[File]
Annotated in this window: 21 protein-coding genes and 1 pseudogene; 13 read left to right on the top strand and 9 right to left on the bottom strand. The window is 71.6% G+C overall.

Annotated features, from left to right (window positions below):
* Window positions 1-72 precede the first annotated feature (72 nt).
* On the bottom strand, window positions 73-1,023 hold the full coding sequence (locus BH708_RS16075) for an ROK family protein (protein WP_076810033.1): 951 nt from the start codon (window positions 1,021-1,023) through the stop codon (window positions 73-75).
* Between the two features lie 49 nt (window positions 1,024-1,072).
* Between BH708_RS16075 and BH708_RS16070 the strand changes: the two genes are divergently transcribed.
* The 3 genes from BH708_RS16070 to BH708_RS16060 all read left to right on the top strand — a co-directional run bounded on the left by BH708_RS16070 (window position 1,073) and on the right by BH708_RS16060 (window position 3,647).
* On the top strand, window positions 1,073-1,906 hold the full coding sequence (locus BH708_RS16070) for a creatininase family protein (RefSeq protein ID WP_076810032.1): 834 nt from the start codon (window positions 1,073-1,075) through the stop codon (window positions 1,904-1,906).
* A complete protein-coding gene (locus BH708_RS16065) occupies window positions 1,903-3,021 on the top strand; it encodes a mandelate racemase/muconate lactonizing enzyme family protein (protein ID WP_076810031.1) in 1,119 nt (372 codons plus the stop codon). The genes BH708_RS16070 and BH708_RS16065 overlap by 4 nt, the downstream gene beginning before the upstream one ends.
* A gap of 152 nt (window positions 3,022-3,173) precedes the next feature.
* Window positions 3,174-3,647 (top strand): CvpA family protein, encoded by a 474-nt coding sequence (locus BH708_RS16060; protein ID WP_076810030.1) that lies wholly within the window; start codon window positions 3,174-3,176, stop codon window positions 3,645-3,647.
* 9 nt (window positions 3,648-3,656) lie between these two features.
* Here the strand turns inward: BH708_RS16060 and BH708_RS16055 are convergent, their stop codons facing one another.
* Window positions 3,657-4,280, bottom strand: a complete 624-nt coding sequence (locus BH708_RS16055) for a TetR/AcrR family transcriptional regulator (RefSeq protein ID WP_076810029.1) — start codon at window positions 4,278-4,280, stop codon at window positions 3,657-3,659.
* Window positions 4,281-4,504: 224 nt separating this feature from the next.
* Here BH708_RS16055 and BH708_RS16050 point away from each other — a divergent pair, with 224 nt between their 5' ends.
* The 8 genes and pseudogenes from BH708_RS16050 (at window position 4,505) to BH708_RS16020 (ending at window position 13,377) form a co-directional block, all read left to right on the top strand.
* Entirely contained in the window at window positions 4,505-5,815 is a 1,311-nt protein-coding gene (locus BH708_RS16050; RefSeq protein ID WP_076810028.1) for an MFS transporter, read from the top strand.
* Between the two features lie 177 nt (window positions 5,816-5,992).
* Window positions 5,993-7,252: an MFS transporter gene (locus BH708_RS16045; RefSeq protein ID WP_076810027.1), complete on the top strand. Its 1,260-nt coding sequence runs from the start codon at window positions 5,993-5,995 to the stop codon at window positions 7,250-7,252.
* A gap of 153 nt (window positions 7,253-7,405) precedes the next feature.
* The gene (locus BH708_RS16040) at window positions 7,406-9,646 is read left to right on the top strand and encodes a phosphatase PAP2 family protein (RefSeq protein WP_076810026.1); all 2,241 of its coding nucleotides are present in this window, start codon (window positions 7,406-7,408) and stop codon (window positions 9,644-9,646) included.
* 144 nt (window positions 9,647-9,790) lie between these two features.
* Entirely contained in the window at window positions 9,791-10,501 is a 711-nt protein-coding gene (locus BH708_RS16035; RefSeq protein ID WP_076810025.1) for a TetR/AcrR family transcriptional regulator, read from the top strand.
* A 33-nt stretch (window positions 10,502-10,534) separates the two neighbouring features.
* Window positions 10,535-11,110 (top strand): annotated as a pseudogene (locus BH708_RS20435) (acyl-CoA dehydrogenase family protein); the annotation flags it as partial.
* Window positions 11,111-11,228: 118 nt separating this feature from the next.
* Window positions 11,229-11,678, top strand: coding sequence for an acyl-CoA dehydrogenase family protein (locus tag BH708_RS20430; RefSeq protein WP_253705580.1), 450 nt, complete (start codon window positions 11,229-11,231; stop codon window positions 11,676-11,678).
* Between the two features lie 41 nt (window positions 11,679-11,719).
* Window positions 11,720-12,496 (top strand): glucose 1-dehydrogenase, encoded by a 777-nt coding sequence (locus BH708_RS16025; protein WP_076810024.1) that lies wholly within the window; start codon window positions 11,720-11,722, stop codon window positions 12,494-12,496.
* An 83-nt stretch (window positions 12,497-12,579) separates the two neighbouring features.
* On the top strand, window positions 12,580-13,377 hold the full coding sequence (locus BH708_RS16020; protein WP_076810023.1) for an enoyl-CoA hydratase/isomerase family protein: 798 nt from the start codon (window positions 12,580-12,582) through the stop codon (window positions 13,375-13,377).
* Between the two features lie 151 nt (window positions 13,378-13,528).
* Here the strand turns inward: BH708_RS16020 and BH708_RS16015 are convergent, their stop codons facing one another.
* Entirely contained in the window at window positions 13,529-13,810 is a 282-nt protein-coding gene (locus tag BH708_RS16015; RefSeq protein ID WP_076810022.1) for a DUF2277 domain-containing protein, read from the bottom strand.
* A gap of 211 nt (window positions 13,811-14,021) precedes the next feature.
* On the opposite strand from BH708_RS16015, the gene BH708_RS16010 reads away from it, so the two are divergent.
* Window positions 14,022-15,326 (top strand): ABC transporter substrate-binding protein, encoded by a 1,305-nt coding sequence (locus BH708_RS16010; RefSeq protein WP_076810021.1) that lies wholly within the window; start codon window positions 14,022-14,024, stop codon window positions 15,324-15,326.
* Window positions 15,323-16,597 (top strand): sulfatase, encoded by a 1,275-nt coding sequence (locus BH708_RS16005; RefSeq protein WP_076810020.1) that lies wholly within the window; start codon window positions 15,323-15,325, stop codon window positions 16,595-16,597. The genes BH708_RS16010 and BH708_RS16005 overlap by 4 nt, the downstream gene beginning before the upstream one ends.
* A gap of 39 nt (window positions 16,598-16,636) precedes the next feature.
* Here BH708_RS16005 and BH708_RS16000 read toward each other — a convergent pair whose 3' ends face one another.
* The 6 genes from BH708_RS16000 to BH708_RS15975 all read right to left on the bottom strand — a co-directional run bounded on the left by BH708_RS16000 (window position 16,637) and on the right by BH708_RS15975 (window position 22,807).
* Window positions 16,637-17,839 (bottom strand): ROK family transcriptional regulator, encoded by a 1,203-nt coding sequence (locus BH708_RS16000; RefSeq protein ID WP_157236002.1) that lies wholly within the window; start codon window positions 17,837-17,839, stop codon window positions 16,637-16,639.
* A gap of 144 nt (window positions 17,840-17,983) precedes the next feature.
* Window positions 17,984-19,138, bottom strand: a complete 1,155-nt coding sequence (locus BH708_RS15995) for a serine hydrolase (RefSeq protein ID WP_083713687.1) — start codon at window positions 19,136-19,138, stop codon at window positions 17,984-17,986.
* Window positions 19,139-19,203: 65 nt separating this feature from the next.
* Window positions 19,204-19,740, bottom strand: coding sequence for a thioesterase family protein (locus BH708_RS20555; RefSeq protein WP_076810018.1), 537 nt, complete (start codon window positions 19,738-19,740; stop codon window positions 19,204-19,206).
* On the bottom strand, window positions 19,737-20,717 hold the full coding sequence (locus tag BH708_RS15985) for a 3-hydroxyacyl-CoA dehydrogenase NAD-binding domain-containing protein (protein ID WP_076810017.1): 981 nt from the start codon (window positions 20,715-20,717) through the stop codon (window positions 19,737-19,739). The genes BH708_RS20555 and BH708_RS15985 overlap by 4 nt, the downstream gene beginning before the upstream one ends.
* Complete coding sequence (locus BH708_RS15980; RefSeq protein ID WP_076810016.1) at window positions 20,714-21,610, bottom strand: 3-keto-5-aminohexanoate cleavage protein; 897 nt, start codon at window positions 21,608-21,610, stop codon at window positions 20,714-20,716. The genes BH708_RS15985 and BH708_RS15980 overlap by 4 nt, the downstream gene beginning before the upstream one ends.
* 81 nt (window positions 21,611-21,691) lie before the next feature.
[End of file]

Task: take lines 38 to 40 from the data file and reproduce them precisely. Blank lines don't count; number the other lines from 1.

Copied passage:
* Window positions 14,022-15,326 (top strand): ABC transporter substrate-binding protein, encoded by a 1,305-nt coding sequence (locus BH708_RS16010; RefSeq protein WP_076810021.1) that lies wholly within the window; start codon window positions 14,022-14,024, stop codon window positions 15,324-15,326.
* Window positions 15,323-16,597 (top strand): sulfatase, encoded by a 1,275-nt coding sequence (locus BH708_RS16005; RefSeq protein WP_076810020.1) that lies wholly within the window; start codon window positions 15,323-15,325, stop codon window positions 16,595-16,597. The genes BH708_RS16010 and BH708_RS16005 overlap by 4 nt, the downstream gene beginning before the upstream one ends.
* A gap of 39 nt (window positions 16,598-16,636) precedes the next feature.